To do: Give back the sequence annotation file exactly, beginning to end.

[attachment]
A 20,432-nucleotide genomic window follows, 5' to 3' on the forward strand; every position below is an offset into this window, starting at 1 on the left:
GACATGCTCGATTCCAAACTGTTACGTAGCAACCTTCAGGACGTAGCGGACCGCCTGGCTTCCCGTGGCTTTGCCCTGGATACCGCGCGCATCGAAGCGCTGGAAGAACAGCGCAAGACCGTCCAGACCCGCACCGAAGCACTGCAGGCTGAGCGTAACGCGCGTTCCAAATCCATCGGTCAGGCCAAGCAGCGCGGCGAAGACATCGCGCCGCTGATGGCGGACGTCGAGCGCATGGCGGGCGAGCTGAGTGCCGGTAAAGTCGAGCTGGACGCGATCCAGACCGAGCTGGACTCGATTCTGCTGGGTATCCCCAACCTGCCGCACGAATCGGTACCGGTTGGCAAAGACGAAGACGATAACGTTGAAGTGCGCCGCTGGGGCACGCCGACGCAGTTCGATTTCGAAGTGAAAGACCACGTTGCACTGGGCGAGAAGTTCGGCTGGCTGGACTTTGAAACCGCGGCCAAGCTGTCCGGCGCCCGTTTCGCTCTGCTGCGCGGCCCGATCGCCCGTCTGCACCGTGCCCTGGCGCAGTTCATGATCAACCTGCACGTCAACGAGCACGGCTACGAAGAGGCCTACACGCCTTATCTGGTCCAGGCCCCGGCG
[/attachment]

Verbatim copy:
A 20,432-nucleotide genomic window follows, 5' to 3' on the forward strand; every position below is an offset into this window, starting at 1 on the left:
GACATGCTCGATTCCAAACTGTTACGTAGCAACCTTCAGGACGTAGCGGACCGCCTGGCTTCCCGTGGCTTTGCCCTGGATACCGCGCGCATCGAAGCGCTGGAAGAACAGCGCAAGACCGTCCAGACCCGCACCGAAGCACTGCAGGCTGAGCGTAACGCGCGTTCCAAATCCATCGGTCAGGCCAAGCAGCGCGGCGAAGACATCGCGCCGCTGATGGCGGACGTCGAGCGCATGGCGGGCGAGCTGAGTGCCGGTAAAGTCGAGCTGGACGCGATCCAGACCGAGCTGGACTCGATTCTGCTGGGTATCCCCAACCTGCCGCACGAATCGGTACCGGTTGGCAAAGACGAAGACGATAACGTTGAAGTGCGCCGCTGGGGCACGCCGACGCAGTTCGATTTCGAAGTGAAAGACCACGTTGCACTGGGCGAGAAGTTCGGCTGGCTGGACTTTGAAACCGCGGCCAAGCTGTCCGGCGCCCGTTTCGCTCTGCTGCGCGGCCCGATCGCCCGTCTGCACCGTGCCCTGGCGCAGTTCATGATCAACCTGCACGTCAACGAGCACGGCTACGAAGAGGCCTACACGCCTTATCTGGTCCAGGCCCCGGCG